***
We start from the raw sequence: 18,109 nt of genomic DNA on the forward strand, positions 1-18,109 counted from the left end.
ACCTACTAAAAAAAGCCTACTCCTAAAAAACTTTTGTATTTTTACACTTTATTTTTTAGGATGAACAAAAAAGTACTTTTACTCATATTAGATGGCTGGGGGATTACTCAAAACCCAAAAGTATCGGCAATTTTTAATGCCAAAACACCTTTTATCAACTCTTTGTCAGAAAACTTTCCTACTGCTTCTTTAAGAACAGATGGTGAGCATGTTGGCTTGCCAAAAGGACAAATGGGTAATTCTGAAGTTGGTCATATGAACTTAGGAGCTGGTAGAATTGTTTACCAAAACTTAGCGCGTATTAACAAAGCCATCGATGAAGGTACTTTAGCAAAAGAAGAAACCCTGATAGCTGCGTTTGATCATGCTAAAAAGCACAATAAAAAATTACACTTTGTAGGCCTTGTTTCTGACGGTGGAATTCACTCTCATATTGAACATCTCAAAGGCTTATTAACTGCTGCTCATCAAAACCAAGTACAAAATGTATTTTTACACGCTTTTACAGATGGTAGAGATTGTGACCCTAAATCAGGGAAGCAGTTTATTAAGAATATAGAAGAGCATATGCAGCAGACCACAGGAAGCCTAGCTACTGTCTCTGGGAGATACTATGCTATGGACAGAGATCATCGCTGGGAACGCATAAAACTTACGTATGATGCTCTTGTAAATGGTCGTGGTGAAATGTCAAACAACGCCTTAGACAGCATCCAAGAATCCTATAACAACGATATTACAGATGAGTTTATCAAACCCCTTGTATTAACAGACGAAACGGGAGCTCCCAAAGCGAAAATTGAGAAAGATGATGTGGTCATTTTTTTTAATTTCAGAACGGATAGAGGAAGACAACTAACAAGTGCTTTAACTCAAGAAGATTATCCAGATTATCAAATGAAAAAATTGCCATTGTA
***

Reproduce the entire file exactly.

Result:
We start from the raw sequence: 18,109 nt of genomic DNA on the forward strand, positions 1-18,109 counted from the left end.
ACCTACTAAAAAAAGCCTACTCCTAAAAAACTTTTGTATTTTTACACTTTATTTTTTAGGATGAACAAAAAAGTACTTTTACTCATATTAGATGGCTGGGGGATTACTCAAAACCCAAAAGTATCGGCAATTTTTAATGCCAAAACACCTTTTATCAACTCTTTGTCAGAAAACTTTCCTACTGCTTCTTTAAGAACAGATGGTGAGCATGTTGGCTTGCCAAAAGGACAAATGGGTAATTCTGAAGTTGGTCATATGAACTTAGGAGCTGGTAGAATTGTTTACCAAAACTTAGCGCGTATTAACAAAGCCATCGATGAAGGTACTTTAGCAAAAGAAGAAACCCTGATAGCTGCGTTTGATCATGCTAAAAAGCACAATAAAAAATTACACTTTGTAGGCCTTGTTTCTGACGGTGGAATTCACTCTCATATTGAACATCTCAAAGGCTTATTAACTGCTGCTCATCAAAACCAAGTACAAAATGTATTTTTACACGCTTTTACAGATGGTAGAGATTGTGACCCTAAATCAGGGAAGCAGTTTATTAAGAATATAGAAGAGCATATGCAGCAGACCACAGGAAGCCTAGCTACTGTCTCTGGGAGATACTATGCTATGGACAGAGATCATCGCTGGGAACGCATAAAACTTACGTATGATGCTCTTGTAAATGGTCGTGGTGAAATGTCAAACAACGCCTTAGACAGCATCCAAGAATCCTATAACAACGATATTACAGATGAGTTTATCAAACCCCTTGTATTAACAGACGAAACGGGAGCTCCCAAAGCGAAAATTGAGAAAGATGATGTGGTCATTTTTTTTAATTTCAGAACGGATAGAGGAAGACAACTAACAAGTGCTTTAACTCAAGAAGATTATCCAGATTATCAAATGAAAAAATTGCCATTGTA